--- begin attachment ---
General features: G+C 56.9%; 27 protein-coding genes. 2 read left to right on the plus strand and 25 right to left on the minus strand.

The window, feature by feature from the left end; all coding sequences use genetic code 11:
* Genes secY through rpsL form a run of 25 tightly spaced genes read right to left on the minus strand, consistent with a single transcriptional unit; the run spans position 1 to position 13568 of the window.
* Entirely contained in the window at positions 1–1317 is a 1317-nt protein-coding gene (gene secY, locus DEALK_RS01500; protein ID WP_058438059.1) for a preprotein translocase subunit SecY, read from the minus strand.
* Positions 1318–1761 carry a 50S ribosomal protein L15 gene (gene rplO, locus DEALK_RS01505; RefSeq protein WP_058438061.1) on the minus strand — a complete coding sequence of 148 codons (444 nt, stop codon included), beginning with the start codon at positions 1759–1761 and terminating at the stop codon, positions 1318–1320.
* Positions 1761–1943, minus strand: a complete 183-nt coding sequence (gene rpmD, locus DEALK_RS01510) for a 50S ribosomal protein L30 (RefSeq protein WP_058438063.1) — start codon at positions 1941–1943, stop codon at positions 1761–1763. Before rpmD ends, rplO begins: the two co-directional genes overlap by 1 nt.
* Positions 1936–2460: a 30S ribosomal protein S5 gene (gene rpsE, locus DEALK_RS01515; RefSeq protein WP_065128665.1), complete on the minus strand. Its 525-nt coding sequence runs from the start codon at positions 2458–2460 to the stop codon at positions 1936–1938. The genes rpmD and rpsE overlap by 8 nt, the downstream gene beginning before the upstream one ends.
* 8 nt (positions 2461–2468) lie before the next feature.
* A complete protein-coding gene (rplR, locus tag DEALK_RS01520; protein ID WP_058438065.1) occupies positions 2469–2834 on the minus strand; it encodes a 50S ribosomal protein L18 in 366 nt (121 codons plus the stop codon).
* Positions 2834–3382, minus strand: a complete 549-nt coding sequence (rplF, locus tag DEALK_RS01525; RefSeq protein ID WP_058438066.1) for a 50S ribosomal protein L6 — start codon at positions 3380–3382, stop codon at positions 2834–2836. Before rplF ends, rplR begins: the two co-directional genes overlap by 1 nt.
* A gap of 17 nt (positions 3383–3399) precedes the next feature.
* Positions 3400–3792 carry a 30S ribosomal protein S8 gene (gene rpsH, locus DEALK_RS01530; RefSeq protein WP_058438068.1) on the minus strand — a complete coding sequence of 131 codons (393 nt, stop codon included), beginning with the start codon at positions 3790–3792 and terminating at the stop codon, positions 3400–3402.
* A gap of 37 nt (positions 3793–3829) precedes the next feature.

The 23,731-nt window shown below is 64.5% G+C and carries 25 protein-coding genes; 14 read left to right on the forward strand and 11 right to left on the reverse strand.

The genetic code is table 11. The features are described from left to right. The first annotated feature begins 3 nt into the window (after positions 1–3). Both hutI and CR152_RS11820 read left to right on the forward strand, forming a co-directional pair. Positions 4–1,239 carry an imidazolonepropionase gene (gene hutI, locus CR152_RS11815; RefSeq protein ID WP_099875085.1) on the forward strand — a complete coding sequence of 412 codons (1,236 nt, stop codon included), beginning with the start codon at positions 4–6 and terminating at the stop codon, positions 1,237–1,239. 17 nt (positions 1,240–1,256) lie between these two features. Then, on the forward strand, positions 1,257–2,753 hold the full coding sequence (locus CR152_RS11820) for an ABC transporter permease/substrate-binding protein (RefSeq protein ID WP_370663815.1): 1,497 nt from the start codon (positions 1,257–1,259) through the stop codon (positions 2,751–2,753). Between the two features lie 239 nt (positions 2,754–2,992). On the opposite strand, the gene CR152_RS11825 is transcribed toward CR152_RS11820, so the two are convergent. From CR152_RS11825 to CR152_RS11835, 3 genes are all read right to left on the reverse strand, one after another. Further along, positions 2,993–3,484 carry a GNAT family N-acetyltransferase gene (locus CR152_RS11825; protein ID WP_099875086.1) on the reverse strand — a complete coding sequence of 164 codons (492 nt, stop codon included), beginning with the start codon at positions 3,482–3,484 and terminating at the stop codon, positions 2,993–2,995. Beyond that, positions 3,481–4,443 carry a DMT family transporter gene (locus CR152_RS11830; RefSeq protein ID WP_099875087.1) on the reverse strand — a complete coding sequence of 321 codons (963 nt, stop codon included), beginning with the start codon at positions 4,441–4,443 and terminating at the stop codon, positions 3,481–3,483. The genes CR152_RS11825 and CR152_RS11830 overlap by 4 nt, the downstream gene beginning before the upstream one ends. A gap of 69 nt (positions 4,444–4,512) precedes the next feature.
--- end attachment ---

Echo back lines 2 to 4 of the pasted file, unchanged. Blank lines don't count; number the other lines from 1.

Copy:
The window, feature by feature from the left end; all coding sequences use genetic code 11:
* Genes secY through rpsL form a run of 25 tightly spaced genes read right to left on the minus strand, consistent with a single transcriptional unit; the run spans position 1 to position 13568 of the window.
* Entirely contained in the window at positions 1–1317 is a 1317-nt protein-coding gene (gene secY, locus DEALK_RS01500; protein ID WP_058438059.1) for a preprotein translocase subunit SecY, read from the minus strand.